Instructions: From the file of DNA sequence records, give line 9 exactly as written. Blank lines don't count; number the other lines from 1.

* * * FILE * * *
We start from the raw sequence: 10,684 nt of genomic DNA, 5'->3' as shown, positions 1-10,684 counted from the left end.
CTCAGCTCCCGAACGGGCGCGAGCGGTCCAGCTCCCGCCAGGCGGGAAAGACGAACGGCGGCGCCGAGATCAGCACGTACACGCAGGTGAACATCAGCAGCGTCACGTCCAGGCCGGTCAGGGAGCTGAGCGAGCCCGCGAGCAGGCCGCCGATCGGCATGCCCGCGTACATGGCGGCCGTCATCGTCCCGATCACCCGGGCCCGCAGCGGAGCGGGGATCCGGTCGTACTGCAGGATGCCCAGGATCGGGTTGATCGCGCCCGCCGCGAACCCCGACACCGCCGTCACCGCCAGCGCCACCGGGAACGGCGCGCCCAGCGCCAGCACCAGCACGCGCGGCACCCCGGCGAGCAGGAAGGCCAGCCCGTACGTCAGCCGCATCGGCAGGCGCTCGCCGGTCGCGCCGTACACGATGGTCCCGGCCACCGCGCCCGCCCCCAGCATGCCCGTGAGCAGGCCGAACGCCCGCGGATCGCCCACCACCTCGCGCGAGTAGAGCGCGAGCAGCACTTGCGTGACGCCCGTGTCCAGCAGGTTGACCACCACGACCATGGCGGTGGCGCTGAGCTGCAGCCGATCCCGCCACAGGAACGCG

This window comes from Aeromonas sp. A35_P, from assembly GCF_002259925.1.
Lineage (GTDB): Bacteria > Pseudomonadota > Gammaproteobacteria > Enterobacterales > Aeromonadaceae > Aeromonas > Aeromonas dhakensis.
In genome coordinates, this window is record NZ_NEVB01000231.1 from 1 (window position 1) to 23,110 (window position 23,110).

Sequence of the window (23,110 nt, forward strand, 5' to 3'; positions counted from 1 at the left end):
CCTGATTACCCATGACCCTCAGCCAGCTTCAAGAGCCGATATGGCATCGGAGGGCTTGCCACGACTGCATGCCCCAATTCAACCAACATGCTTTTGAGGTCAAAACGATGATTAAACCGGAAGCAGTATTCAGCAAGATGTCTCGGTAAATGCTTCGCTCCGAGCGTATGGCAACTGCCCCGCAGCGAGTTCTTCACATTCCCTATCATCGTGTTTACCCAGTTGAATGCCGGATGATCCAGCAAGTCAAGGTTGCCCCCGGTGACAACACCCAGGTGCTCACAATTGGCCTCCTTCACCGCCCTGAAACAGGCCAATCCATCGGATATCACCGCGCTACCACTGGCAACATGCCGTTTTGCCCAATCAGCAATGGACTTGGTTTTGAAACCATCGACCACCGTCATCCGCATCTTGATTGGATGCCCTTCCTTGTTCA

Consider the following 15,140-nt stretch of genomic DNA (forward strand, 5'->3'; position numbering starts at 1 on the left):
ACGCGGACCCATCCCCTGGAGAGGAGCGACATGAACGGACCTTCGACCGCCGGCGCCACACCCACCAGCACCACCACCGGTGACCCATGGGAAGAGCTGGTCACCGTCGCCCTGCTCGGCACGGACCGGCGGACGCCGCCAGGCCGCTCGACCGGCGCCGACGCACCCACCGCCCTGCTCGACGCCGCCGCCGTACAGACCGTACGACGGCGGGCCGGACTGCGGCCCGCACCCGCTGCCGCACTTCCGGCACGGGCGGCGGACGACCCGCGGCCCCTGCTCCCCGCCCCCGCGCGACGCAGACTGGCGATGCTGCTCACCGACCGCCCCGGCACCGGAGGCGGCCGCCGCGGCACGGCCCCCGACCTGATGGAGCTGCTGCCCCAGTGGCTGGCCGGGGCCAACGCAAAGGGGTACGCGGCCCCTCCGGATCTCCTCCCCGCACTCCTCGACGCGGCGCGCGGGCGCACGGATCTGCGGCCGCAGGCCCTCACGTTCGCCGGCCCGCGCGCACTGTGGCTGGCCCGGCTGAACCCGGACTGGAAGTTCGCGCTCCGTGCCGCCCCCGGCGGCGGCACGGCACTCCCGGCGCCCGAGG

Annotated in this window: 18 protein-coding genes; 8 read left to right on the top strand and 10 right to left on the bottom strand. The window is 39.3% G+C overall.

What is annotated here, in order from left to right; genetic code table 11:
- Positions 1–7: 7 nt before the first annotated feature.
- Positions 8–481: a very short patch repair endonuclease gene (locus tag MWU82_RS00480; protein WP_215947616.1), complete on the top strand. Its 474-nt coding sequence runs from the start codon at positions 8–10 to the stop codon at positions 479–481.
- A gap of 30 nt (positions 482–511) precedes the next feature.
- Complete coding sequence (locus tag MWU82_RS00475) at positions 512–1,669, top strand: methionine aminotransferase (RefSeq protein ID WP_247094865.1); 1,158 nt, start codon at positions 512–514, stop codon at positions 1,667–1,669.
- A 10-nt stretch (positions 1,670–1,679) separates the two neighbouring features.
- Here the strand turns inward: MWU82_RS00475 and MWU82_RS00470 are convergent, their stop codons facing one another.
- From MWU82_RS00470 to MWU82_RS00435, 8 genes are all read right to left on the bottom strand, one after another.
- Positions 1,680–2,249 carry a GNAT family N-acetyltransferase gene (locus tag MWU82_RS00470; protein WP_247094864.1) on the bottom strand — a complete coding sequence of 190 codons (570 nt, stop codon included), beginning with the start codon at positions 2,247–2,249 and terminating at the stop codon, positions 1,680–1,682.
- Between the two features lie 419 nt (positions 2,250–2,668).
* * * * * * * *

ACGCGGACCCATCCCCTGGAGAGGAGCGACATGAACGGACCTTCGACCGCCGGCGCCACACCCACCAGCACCACCACCGGTGACCCATGGGAAGAGCTGGTCACCGTCGCCCTGCTCGGCACGGACCGGCGGACGCCGCCAGGCCGCTCGACCGGCGCCGACGCACCCACCGCCCTGCTCGACGCCGCCGCCGTACAGACCGTACGACGGCGGGCCGGACTGCGGCCCGCACCCGCTGCCGCACTTCCGGCACGGGCGGCGGACGACCCGCGGCCCCTGCTCCCCGCCCCCGCGCGACGCAGACTGGCGATGCTGCTCACCGACCGCCCCGGCACCGGAGGCGGCCGCCGCGGCACGGCCCCCGACCTGATGGAGCTGCTGCCCCAGTGGCTGGCCGGGGCCAACGCAAAGGGGTACGCGGCCCCTCCGGATCTCCTCCCCGCACTCCTCGACGCGGCGCGCGGGCGCACGGATCTGCGGCCGCAGGCCCTCACGTTCGCCGGCCCGCGCGCACTGTGGCTGGCCCGGCTGAACCCGGACTGGAAGTTCGCGCTCCGTGCCGCCCCCGGCGGCGGCACGGCACTCCCGGCGCCCGAGG